Other than “Susan” (and the inclusion of “Summertime”), these recordings appear to be the same as released on the earlier Mercy, Mercy, Mercy compilation. What distinguishes this set from Mercy are the stereo mixes. When Mercy was produced, a number of tracks were remixed by Vic Anesini; Varese asked Sony for the original period mixes, and assuming that’s what they received, they’re a great addition to the group’s digital canon. The absence of original mono singles, particularly for the U.S.A. sides, merits a more accurate title for this collection, but the 12-page booklet includes rare photos and excellent liner notes by Clark Besch, and Steve Massie’s remaster sounds great. [©2015 Hyperbolium]

The Buckinghams’ Home Page

Rubinoos vs. Psycotic Pineapple

Saturday, February 7th, 2015

Given the incestuous relationship between the Rubinoos and Psycotic Pineapple (Jon Rubin and Tommy Dunbar were charter members of the Pineapple, and early Rubinoos keyboardist Alex Carlin joined the Pineapple for their hey-day), it probably shouldn’t be surprising that artist (and bassist) John Seabury drew inspiration from (and took friendly aim at) the Rubinoos single. Still, how did we not realize this until today?


Rubinoos_IWannaBeYourBoyfriend

PsycoticPineapple_IWannaGetRidOfYou

John Seabury’s Facebook Page
The Rubinoos’ Home Page
Psycotic Pineapple’s Facebook Page

The Jeanies: The Jeanies

Friday, January 23rd, 2015

Jeanies_JeaniesGarage-bred power pop time-warped from 1978

This is music that could only have arrived through a tear in the space-time continuum. The Jeanies have somehow managed to create mid-70s DIY power pop forty years after the fact. The mid-fi production and endless hooks are so genuine as to rise above mere homage. If you didn’t know better, you’d swear this is a reissue of a long-lost Bomp release. Actually, and even more impressively, it sounds like an anthology of indie singles whose B’s were as heartfelt as the top-sides. Each track has you humming along almost immediately and invites you to listen again – if only to keep you from arriving too quickly at the end of your new favorite record.

If you collected singles by the Nerves, Neighborhoods, Zippers, Stars in the Sky and Shoes, you’ll remember how uplifting it felt to find music this good. You had to hunt for it; you had to make friends with record store clerks in small independent shops and hope they’d stash a copy for you behind the counter. And when you found albums by the Beat, Real Kids, Dwight Twilley, Flamin’ Groovies and Raspberries, you couldn’t believe your good fortune in finding something to expand your love of the Beatles, Beach Boys and Byrds. That’s how you’ll feel when you unwrap this one. And as good as it sounds in digital form, it’s going to sound even better when you play the limited edition cassette in your Chevy Vega. It’s a shame they didn’t issue this as five singles.

Songwriter and lead vocalist Joey Farber evinces just the right sense of angsty, adolescent longing as he recounts the breathless anticipation and unrequited moments of first sightings, second thoughts and postmortems. The guitars (courtesy of Farber and Jon Mann) strike a balance between sweet and tough, with succinct, melodic leads that verge winningly into garage-psych for “I’ll Warm You” and “Her Flesh.” There’s bubblegum-glam in “The Girl’s Gonna Go,” and the Who gets a nod with “The Kids Are No Good.” Fans of the Heats, Plimsouls, Posies (another band that debuted on cassette!) and Flying Color will dig this album from the downbeat. [©2015 Hyperbolium]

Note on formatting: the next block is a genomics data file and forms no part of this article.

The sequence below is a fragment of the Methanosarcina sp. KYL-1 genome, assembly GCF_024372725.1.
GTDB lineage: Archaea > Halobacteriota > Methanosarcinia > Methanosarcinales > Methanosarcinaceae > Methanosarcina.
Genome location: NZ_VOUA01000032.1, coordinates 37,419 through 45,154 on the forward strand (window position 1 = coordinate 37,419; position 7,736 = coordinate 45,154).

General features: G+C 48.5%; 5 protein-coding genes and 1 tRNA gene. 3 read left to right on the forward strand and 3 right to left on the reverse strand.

The Jeanies’ Facebook Page
The Jeanies’ Bandcamp Page

The Electric Mess: House on Fire

Tuesday, December 2nd, 2014

ElectricMess_HouseOnFireNew York garage rockers up their attack

New York’s Electric Mess returns with a new album that intensifies their Farfisa-laced mid-60s garage rock with the raucous bombast of the Stooges and Dolls. Esther Crow still spits out her lyrics with the ferocity of a latter-day Paul Pierce, but this time the organ plays from the sidelines as the group’s louder, harder instrumental attack takes center stage. Even when the tempo slows for “She Got Fangs” or the licentious “Lemonade Man,” the ferocity doesn’t dip, and up-tempo numbers like “Beat Skipping Heart” sound as if they’re being sprayed from a high-pressure fire hose. You can still hear the band’s mid-60s roots, but the location has changed from a suburban garage to a downtown squat. [©2014 Hyperbolium]

The Electric Mess’ Home Page

The Living Kills: Odd Fellows Hall

Tuesday, November 25th, 2014

LivingKills_OddFellowsHallDark psychedelic rock from the garages of Brooklyn

Singer, songwriter, guitarist and vocalist Merrill Sherman returns with an expanded five-piece line-up of the Living Kills for this new EP. As with their album Faceless Angels, the whining tone of Jennifer Bassett’s organ pinpoints the band’s inspiration in the garages of the 1960s. The rhythm riff of the opening “Anywhere” suggests the Moving Sidewalks’ “99th Floor,” but Bassett expands the epoch with some space-age Moog. Sherman’s songs explore B-movie and horror-related themes previously championed by the Cramps, and the arrangements buzz with the energy of the 13th Floor Elevators, Doors and UK Freakbeat. Newly added drummer Brian Del Guercio keeps a punchy backbeat, and bassist Ross Fisher adds a rumbling bottom end that will catch anyone walking by the garage. [©2014 Hyperbolium]

The Living Kills’ Home Page